- #1

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## Main Question or Discussion Point

What is the derivative of the function f(x)= max(u(x),v(x)) ?

where u(x) and v(x) are two given function

where u(x) and v(x) are two given function

- Thread starter Dansuer
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- #1

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What is the derivative of the function f(x)= max(u(x),v(x)) ?

where u(x) and v(x) are two given function

where u(x) and v(x) are two given function

- #2

Office_Shredder

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Try looking at the two cases when u(x)>v(x) and when v(x)>u(x)

- #3

AlephZero

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That is a good place to start, but max(u(x),v(x)) can be differentiable when u(x) and v(x) are not even continuous.Try looking at the two cases when u(x)>v(x) and when v(x)>u(x)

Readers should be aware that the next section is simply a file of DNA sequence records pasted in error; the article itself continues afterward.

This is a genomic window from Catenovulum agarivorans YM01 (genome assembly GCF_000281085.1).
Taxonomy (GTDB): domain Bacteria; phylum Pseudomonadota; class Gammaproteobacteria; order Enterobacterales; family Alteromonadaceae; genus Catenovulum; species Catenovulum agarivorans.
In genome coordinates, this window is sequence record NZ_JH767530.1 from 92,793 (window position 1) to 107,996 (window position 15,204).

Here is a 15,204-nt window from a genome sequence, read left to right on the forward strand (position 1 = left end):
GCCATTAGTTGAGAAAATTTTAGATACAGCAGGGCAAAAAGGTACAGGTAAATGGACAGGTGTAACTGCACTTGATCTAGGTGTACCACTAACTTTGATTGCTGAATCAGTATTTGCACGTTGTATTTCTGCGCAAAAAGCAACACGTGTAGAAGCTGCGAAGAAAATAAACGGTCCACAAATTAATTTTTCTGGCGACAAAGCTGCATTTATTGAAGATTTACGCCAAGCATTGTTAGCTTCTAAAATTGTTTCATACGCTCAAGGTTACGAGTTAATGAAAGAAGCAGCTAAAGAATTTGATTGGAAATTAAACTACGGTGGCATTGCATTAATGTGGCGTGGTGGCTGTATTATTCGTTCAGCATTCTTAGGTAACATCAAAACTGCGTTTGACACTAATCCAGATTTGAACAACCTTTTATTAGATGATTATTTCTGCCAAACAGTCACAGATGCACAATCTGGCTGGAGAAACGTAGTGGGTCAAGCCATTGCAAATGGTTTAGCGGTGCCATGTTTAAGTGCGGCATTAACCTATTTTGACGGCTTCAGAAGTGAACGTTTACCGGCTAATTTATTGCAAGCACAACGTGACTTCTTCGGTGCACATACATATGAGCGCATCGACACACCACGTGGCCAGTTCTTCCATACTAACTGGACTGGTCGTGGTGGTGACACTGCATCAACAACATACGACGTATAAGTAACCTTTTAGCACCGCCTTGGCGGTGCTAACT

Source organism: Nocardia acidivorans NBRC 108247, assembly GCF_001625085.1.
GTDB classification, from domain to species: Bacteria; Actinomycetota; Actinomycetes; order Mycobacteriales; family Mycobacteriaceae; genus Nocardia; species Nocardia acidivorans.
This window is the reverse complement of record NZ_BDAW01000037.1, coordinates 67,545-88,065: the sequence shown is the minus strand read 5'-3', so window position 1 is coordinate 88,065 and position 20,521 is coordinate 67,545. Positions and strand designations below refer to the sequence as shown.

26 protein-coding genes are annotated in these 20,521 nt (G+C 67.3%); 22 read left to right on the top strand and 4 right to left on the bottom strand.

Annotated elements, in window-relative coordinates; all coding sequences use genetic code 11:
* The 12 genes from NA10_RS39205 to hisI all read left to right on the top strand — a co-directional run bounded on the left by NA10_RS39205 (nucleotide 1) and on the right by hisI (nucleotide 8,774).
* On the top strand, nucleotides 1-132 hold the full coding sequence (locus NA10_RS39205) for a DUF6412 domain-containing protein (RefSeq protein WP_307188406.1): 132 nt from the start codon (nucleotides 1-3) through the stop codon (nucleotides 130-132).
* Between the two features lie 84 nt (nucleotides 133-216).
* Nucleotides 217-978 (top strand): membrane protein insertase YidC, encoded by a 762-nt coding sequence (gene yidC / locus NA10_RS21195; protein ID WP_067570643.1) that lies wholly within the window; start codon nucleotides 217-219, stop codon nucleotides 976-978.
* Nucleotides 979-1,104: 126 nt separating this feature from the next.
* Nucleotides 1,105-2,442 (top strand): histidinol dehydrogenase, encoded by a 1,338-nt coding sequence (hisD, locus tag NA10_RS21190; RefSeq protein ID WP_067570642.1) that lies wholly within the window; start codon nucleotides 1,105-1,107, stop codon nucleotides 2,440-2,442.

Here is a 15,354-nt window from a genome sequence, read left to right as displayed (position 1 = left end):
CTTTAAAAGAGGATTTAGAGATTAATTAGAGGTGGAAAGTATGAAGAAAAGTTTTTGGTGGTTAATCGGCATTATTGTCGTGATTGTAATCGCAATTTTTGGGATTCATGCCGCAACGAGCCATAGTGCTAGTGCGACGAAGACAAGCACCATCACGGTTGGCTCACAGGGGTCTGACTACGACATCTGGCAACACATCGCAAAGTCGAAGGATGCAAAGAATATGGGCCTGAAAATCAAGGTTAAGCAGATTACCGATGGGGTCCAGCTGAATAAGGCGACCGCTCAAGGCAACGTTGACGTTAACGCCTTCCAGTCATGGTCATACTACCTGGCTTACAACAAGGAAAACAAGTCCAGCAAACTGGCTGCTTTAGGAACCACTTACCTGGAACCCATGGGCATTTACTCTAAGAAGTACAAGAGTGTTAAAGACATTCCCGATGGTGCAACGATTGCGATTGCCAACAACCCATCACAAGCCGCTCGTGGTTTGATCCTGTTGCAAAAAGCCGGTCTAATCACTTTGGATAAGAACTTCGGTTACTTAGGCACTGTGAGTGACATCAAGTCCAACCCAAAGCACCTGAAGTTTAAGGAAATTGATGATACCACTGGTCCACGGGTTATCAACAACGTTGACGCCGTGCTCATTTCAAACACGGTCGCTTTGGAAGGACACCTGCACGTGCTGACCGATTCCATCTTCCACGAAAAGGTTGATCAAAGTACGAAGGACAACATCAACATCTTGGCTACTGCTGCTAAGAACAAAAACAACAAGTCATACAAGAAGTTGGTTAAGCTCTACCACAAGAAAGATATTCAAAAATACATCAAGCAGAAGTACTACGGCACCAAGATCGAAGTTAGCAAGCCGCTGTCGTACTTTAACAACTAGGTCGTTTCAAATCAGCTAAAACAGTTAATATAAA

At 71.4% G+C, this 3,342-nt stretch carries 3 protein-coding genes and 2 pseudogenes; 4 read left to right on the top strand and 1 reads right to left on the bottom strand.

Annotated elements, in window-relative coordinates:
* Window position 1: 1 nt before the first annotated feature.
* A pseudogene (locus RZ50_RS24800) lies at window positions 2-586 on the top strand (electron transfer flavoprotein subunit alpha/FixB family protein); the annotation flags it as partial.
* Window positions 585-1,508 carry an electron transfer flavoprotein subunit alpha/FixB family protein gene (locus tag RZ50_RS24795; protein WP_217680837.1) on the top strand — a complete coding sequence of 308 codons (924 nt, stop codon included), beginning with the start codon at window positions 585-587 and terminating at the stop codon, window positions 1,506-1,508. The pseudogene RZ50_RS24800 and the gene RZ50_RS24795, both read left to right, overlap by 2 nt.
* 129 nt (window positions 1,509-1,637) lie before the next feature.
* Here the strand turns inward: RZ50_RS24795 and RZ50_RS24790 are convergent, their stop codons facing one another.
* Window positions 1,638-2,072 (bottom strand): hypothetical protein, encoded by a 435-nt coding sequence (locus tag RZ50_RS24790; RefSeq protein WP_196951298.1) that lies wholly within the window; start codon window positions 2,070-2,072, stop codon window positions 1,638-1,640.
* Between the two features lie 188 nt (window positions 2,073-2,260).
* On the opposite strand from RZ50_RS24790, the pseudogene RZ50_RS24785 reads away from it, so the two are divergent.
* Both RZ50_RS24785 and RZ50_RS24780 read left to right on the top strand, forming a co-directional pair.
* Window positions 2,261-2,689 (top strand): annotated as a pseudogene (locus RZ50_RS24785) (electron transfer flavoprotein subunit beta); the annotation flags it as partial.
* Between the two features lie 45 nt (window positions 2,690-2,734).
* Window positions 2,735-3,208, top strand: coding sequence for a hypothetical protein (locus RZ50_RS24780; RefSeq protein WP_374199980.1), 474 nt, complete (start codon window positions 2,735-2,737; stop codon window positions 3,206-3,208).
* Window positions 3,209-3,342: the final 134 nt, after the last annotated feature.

For example

u(x) = 0 when x is rational, u(x) = 1 otherwise

v(x) = 1 when x is rational , v(x) = 0 otherwise

- #4

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Or max(u(x),v(x)) can not be differentiable, while u(x) and v(x) are:That is a good place to start, but max(u(x),v(x)) can be differentiable when u(x) and v(x) are not even continuous.

For example

u(x) = 0 when x is rational, u(x) = 1 otherwise

v(x) = 1 when x is rational , v(x) = 0 otherwise

For example:

u(x)=x and v(x)=-x

Then max(u(x),v(x))=|x| which is not differentiable in 0.

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